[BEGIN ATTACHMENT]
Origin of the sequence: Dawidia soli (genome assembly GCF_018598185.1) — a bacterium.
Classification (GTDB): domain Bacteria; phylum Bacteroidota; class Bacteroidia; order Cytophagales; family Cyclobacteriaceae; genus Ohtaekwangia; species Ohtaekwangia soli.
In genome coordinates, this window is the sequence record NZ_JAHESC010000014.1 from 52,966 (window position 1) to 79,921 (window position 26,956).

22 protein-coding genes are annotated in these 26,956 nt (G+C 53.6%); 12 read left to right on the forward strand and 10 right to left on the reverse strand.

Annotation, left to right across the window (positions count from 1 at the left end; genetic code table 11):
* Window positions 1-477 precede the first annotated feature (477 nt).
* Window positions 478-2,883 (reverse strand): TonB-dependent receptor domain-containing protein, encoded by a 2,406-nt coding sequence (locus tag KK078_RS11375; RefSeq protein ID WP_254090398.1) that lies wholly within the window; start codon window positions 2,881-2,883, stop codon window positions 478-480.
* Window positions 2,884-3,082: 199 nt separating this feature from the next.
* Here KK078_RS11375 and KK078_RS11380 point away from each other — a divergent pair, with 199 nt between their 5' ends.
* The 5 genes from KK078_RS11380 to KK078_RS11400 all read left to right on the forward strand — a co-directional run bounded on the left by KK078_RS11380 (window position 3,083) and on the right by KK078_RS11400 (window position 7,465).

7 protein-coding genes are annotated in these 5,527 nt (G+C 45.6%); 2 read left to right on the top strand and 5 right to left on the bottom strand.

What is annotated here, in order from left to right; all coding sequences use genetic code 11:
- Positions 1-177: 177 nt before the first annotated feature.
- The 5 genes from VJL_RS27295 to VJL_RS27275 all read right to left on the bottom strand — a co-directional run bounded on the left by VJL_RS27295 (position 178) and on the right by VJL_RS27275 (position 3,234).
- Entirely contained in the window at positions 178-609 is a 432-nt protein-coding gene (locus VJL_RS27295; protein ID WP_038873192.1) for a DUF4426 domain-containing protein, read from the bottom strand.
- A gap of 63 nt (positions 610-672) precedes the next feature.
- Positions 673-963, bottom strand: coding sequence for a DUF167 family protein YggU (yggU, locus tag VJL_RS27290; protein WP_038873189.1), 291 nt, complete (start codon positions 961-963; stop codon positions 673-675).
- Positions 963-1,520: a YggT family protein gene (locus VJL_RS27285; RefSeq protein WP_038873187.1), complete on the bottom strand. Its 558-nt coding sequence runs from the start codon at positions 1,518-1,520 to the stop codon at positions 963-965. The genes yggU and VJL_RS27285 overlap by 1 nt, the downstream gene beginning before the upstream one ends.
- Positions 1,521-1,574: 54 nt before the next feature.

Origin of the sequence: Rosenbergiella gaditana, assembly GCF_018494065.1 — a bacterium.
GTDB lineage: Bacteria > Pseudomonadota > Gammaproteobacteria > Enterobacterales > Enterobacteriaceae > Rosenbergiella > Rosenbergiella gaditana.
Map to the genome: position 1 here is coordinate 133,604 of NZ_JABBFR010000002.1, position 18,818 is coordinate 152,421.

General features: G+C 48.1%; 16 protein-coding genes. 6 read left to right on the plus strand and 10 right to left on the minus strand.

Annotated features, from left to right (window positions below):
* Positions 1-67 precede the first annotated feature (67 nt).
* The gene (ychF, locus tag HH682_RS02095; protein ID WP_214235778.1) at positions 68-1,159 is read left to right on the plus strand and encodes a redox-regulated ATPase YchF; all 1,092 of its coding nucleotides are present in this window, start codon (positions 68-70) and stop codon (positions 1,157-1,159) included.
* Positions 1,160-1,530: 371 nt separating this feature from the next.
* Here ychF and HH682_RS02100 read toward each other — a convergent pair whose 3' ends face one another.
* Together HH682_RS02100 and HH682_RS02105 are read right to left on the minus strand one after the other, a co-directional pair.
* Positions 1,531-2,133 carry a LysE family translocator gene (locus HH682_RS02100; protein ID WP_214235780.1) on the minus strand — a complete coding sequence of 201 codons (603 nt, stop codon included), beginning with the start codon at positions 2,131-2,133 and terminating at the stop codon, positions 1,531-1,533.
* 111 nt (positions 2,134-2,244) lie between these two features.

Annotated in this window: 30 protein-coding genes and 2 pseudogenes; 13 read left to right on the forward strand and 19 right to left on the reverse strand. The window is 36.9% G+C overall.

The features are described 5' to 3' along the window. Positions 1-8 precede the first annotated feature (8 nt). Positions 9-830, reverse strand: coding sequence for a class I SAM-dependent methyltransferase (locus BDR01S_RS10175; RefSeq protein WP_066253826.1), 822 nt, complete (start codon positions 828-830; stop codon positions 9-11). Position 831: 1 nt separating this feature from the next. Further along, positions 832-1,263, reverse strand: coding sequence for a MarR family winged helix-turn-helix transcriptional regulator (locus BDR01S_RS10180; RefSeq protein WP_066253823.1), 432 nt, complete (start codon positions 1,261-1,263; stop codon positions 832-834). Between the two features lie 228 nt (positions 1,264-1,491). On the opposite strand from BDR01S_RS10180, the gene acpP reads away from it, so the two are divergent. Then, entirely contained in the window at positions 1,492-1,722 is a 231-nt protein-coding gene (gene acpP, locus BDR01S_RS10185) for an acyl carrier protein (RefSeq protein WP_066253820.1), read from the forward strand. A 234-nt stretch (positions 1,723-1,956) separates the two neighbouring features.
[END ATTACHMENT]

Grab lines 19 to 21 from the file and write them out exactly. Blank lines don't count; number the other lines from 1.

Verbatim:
- Positions 1,521-1,574: 54 nt before the next feature.

Origin of the sequence: Rosenbergiella gaditana, assembly GCF_018494065.1 — a bacterium.
GTDB lineage: Bacteria > Pseudomonadota > Gammaproteobacteria > Enterobacterales > Enterobacteriaceae > Rosenbergiella > Rosenbergiella gaditana.